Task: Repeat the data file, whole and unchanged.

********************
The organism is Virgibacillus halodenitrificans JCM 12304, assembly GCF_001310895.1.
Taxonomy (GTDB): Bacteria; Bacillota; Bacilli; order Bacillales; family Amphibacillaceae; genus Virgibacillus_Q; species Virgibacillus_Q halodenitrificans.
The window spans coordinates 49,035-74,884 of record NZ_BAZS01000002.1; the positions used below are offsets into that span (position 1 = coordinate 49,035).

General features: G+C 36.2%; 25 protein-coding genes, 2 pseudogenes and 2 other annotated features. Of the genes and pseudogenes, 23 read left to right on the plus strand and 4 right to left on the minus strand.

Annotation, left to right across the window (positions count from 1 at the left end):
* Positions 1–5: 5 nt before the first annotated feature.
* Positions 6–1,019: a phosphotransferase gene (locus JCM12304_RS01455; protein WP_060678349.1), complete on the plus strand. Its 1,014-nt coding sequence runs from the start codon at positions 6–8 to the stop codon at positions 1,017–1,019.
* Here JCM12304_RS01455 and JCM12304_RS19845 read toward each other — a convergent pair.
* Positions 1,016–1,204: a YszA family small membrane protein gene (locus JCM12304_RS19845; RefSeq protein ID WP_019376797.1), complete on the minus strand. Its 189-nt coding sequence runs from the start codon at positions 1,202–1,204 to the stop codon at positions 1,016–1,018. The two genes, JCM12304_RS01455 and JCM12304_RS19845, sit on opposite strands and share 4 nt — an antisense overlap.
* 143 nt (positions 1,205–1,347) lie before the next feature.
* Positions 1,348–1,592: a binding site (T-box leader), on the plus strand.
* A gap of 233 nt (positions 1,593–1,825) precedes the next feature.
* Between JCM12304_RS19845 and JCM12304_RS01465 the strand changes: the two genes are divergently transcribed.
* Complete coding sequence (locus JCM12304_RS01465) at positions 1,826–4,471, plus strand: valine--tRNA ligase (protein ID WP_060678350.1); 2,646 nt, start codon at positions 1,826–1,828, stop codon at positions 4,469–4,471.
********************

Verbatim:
The organism is Virgibacillus halodenitrificans JCM 12304, assembly GCF_001310895.1.
Taxonomy (GTDB): Bacteria; Bacillota; Bacilli; order Bacillales; family Amphibacillaceae; genus Virgibacillus_Q; species Virgibacillus_Q halodenitrificans.
The window spans coordinates 49,035-74,884 of record NZ_BAZS01000002.1; the positions used below are offsets into that span (position 1 = coordinate 49,035).

General features: G+C 36.2%; 25 protein-coding genes, 2 pseudogenes and 2 other annotated features. Of the genes and pseudogenes, 23 read left to right on the plus strand and 4 right to left on the minus strand.

Annotation, left to right across the window (positions count from 1 at the left end):
* Positions 1–5: 5 nt before the first annotated feature.
* Positions 6–1,019: a phosphotransferase gene (locus JCM12304_RS01455; protein WP_060678349.1), complete on the plus strand. Its 1,014-nt coding sequence runs from the start codon at positions 6–8 to the stop codon at positions 1,017–1,019.
* Here JCM12304_RS01455 and JCM12304_RS19845 read toward each other — a convergent pair.
* Positions 1,016–1,204: a YszA family small membrane protein gene (locus JCM12304_RS19845; RefSeq protein ID WP_019376797.1), complete on the minus strand. Its 189-nt coding sequence runs from the start codon at positions 1,202–1,204 to the stop codon at positions 1,016–1,018. The two genes, JCM12304_RS01455 and JCM12304_RS19845, sit on opposite strands and share 4 nt — an antisense overlap.
* 143 nt (positions 1,205–1,347) lie before the next feature.
* Positions 1,348–1,592: a binding site (T-box leader), on the plus strand.
* A gap of 233 nt (positions 1,593–1,825) precedes the next feature.
* Between JCM12304_RS19845 and JCM12304_RS01465 the strand changes: the two genes are divergently transcribed.
* Complete coding sequence (locus JCM12304_RS01465) at positions 1,826–4,471, plus strand: valine--tRNA ligase (protein ID WP_060678350.1); 2,646 nt, start codon at positions 1,826–1,828, stop codon at positions 4,469–4,471.